- Farmers have received written assurance over their demands, sources said
- The assurances include the farmers' demand for MSP guarantee, they said
- Centre wrote to unions that all police cases will be dropped, they said
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A lengthy meeting of farmer leaders from the Samyukt Kisan Morcha was held Tuesday evening at Singhu on the Delhi border. The meet - to consider the centre's offer - concluded without an agreement on how to proceed, and will resume at 2 pm tomorrow.
Sources said the centre was open to giving farmers written assurances on demands that include a legal guarantee for MSP and the dropping of all police cases against them, including those on stubble burning.
Sources said the centre, as part of its offer, would form a committee to decide the MSP issue. The committee will consist of government officials, agriculture experts and representatives from the Samyukt Kisan Morcha, the umbrella body of farmer unions that has led this protest.
Sources also said the centre had agreed to drop all police cases against farmers - this includes stubble burning complaints and those filed by Haryana and Uttar Pradesh in connection with violent clashes with security forces over the past several months
Should the farmers, as is widely expected, accept the centre's offer, it will mean the end of a mass movement that made headlines in India and around the world for the mobilisation of tens of thousands of farmers, violent clashes with police, and furious rows in Parliament.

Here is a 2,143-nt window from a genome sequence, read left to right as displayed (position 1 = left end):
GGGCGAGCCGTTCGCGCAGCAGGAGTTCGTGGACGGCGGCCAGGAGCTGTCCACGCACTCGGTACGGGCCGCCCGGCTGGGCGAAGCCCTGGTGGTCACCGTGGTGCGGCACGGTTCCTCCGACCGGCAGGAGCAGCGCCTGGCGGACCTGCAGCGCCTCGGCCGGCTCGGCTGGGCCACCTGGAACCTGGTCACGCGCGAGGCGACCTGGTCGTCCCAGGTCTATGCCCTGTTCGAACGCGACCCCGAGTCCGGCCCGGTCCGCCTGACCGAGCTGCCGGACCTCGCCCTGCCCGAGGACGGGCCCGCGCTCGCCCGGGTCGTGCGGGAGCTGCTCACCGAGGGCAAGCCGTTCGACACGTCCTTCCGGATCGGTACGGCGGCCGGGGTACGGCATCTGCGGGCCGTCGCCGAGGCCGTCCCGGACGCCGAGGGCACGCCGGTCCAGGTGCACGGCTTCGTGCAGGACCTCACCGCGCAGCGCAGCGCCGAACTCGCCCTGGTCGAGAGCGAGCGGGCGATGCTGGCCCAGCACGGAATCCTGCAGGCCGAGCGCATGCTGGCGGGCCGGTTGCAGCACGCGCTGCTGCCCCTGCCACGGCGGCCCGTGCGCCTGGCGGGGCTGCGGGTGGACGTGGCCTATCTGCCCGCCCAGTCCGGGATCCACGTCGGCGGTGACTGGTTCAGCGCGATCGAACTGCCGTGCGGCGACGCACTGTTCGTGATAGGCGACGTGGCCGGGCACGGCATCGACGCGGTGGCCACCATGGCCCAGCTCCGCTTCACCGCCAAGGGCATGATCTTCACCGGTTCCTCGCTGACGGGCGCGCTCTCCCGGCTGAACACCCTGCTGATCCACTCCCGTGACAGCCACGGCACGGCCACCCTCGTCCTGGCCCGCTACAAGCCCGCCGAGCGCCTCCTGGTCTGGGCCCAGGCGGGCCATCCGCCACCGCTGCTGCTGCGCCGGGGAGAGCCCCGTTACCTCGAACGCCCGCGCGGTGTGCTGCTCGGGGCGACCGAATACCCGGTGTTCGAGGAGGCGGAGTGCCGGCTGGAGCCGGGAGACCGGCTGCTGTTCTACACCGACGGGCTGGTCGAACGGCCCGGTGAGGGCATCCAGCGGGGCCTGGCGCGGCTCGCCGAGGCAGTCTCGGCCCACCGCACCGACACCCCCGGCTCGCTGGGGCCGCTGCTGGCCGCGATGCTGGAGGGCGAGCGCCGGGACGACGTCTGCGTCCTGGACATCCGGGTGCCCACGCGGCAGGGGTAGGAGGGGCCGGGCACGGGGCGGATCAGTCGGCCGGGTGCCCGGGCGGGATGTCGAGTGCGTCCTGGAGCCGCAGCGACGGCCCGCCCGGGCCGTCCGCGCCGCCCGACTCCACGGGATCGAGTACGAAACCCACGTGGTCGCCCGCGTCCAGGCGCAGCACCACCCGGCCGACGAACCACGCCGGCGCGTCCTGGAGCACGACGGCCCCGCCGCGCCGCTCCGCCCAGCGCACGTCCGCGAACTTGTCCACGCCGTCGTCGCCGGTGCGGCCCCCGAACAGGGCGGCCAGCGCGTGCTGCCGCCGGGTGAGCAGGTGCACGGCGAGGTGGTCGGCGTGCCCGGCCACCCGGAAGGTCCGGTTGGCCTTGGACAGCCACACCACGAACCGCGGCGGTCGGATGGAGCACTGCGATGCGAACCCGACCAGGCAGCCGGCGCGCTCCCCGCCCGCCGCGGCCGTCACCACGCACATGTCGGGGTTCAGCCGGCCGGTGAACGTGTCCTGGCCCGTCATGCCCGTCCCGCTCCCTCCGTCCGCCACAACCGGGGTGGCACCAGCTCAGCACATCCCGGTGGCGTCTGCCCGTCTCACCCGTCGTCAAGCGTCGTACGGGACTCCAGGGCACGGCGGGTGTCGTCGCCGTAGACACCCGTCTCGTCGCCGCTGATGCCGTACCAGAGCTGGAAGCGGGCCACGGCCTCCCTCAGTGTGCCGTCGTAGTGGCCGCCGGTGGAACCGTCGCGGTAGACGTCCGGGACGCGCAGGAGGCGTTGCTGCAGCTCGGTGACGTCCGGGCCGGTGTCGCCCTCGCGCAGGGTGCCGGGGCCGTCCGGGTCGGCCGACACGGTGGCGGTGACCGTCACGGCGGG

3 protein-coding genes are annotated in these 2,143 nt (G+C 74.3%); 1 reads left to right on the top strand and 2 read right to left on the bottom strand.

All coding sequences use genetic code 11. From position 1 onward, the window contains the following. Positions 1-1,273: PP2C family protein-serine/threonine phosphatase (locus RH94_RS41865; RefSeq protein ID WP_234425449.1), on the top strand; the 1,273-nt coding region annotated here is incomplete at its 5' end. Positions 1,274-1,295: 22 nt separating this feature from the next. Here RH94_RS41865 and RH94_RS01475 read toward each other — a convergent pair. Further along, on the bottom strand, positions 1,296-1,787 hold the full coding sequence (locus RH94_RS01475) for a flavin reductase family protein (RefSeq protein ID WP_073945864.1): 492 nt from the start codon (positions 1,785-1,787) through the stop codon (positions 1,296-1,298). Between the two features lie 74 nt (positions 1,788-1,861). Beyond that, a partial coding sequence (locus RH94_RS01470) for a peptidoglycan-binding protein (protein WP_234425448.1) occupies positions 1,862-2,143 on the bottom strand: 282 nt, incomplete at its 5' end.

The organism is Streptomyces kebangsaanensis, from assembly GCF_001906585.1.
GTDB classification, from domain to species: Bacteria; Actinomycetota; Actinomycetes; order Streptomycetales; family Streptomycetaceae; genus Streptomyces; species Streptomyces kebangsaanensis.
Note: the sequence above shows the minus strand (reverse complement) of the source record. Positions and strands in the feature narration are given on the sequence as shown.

It is understood that while the farmers are happy with the centre's offer, there is one sticking point - the centre wants the farmers to stand down before police cases are dropped.
The question of compensation - a point raised by Rahul Gandhi when he accused the centre of lying - was also discussed. The farmers referred to the Rs 5 lakh offered by Punjab, to which the centre said UP and Haryana had, in principle, agreed to similar measures.
Last week farmers said Home Minister Amit Shah spoke to them (via a phone call) to discuss outstanding issues; this was after their protests forced the recall of the farm laws.
The farmers constituted a five-member panel to hold talks - talks that were to include their demand to legalise MSP and withdraw police cases against the protesters.
The centre was given a 'deadline', which expired today. "... if a compromise is found, then there is a possibility of farmers going back," Yudhvir Singh, a union leader told NDTV.